Her name was not Sybil; nor was it Ting. But little did I know that Ting (a pseudonym) was to become the first of three patients whom I treated for Multiple Personality Disorder (MPD) now called Dissociative Identity Disorder (DID). Ting first visited me 15 years ago when she applied for a job as office manager. Although I did not hire her, she returned six months later as my patient. She presented with complaints of intense anxiety in response to work stress, panic attacks, migraine headaches and obsessive thoughts. The treatment plan was to include typical cognitive-behavioral therapy including relaxation training. It wasn’t until the sixth visit that I had not so much of a hint that she was suffering from DID. She began the session telling me that when she practiced the Relaxation Response (a breathing exercise), she didn’t like the empty feeling she felt. Then suddenly her face and voice changed dramatically and in front of me was a young child in absolute terror, crouched in the chair as if she were watching a horror movie on the wall (autoscopic hallucination). For not finishing her food, her mother was locking her in the bathroom in total darkness and telling her that cockroaches would come out of the toilet and crawl all over her. In front of me she was screaming and thrashing in her seat. My heart started pounding. “Was I dealing with my first case of MPD?” I wondered. Most psychologists go an entire career without ever seeing one case, no less three. Continue Reading
“Do you know what my mom did?” asked my 15-year-old former patient. “I asked her to buy me a pack of cigarettes and she did. Why couldn’t she just be the parent and say No?” I asked this high school sophomore how she would have reacted had her mother said no to her demand. “I would have gotten mad and stomped my feet. But why couldn’t she just be the parent instead of trying to be my friend?” In the next breath she told me that the family had just moved to another town. On her first day in her new high school, she went to the guidance office and told the counselor, “I’m not going to class.” He told her to just sit in the office, where she remained the rest of the day. She asked me, “Why couldn’t someone just tell me to get my ass back to class?” Continue Reading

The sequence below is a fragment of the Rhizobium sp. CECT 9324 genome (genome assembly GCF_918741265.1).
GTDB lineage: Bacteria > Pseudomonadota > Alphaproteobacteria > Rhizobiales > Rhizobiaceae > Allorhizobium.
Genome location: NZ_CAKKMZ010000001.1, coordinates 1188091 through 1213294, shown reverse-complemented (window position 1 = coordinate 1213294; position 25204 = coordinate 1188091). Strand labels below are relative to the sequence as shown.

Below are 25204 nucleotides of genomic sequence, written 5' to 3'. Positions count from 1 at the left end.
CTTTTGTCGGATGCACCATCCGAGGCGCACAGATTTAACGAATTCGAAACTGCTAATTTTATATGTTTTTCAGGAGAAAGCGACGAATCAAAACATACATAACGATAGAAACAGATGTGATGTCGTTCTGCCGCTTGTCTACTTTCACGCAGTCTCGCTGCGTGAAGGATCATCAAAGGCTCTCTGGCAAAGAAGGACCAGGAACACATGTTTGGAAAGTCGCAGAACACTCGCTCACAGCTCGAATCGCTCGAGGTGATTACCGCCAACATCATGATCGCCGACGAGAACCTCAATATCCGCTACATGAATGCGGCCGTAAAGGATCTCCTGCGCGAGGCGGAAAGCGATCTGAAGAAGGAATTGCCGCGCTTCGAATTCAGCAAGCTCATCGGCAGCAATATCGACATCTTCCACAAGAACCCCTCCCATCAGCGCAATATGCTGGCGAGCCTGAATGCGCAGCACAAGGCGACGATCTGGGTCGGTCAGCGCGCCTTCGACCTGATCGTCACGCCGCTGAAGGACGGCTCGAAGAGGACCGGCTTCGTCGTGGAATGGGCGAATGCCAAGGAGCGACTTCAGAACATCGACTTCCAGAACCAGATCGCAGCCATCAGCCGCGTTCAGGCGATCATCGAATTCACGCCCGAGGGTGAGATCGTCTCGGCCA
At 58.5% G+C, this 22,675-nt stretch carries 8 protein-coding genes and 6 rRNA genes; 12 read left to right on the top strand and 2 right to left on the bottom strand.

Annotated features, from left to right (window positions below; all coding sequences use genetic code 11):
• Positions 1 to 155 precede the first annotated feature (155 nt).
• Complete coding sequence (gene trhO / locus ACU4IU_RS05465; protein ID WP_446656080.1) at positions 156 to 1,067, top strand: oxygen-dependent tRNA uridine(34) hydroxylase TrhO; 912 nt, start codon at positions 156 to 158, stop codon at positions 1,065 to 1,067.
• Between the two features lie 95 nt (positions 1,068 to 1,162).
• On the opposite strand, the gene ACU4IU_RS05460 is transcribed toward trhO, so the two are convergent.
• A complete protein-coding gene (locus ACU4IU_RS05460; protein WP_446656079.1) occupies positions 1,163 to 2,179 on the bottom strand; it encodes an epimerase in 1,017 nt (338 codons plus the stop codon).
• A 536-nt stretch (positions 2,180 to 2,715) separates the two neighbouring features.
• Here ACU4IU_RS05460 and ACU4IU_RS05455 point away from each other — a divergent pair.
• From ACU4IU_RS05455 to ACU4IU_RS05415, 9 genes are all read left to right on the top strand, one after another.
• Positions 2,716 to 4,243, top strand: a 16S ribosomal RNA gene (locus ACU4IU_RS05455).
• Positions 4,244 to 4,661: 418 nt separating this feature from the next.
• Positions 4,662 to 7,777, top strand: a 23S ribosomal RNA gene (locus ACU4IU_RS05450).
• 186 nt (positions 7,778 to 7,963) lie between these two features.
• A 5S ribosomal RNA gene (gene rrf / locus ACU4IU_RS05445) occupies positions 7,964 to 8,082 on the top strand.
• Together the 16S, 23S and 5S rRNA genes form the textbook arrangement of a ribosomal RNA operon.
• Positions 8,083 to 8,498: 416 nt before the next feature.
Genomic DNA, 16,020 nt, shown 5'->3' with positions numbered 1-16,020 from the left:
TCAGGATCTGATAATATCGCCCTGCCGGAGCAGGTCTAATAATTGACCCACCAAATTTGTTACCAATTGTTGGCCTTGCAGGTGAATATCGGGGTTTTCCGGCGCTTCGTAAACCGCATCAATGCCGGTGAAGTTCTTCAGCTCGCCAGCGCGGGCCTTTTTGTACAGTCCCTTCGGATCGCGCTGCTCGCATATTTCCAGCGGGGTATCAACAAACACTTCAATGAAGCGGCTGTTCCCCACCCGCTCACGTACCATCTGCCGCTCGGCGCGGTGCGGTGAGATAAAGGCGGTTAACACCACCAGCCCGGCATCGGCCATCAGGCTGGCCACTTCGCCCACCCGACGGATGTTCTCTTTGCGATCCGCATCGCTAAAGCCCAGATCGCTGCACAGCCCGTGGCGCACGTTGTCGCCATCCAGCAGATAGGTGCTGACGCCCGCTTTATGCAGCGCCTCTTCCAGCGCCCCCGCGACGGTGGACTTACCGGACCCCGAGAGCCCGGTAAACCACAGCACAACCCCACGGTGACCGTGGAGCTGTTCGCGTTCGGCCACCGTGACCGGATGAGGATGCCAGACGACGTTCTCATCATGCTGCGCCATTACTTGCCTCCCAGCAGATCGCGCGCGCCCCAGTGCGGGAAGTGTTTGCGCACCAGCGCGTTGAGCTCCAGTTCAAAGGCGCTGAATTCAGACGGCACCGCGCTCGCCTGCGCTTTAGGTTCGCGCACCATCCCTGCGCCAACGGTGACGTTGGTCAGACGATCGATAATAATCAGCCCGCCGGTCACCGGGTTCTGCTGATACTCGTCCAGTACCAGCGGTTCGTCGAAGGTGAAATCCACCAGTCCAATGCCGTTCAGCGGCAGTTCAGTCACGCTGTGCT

While driving back from Philadelphia to northern NJ today, I listened to recent podcasts of two of my favorite radio shows: NPR’s Science Friday and Wait, Wait, Don’t Tell Me. On both programs, astrophysicist Adam Riess, one of two Americans (the other being Saul Perlmutter) to win the 2011 Nobel Prize for Physics, was the guest. The award was based on the 1998 discovery that the Universe is expanding at an accelerated rate, which might be accounted for by some unknown energy force called, for now, dark energy. Albert Einstein had hypothesized such a force and then called it his greatest blunder. He may have been right all along. What this means in layman’s terms is that the Universe will just continue expanding forever with little likelihood that it will ever contract to create another big bang.
Philosophically, the thought that the Universe will never contract is very disturbing to me. Continue Reading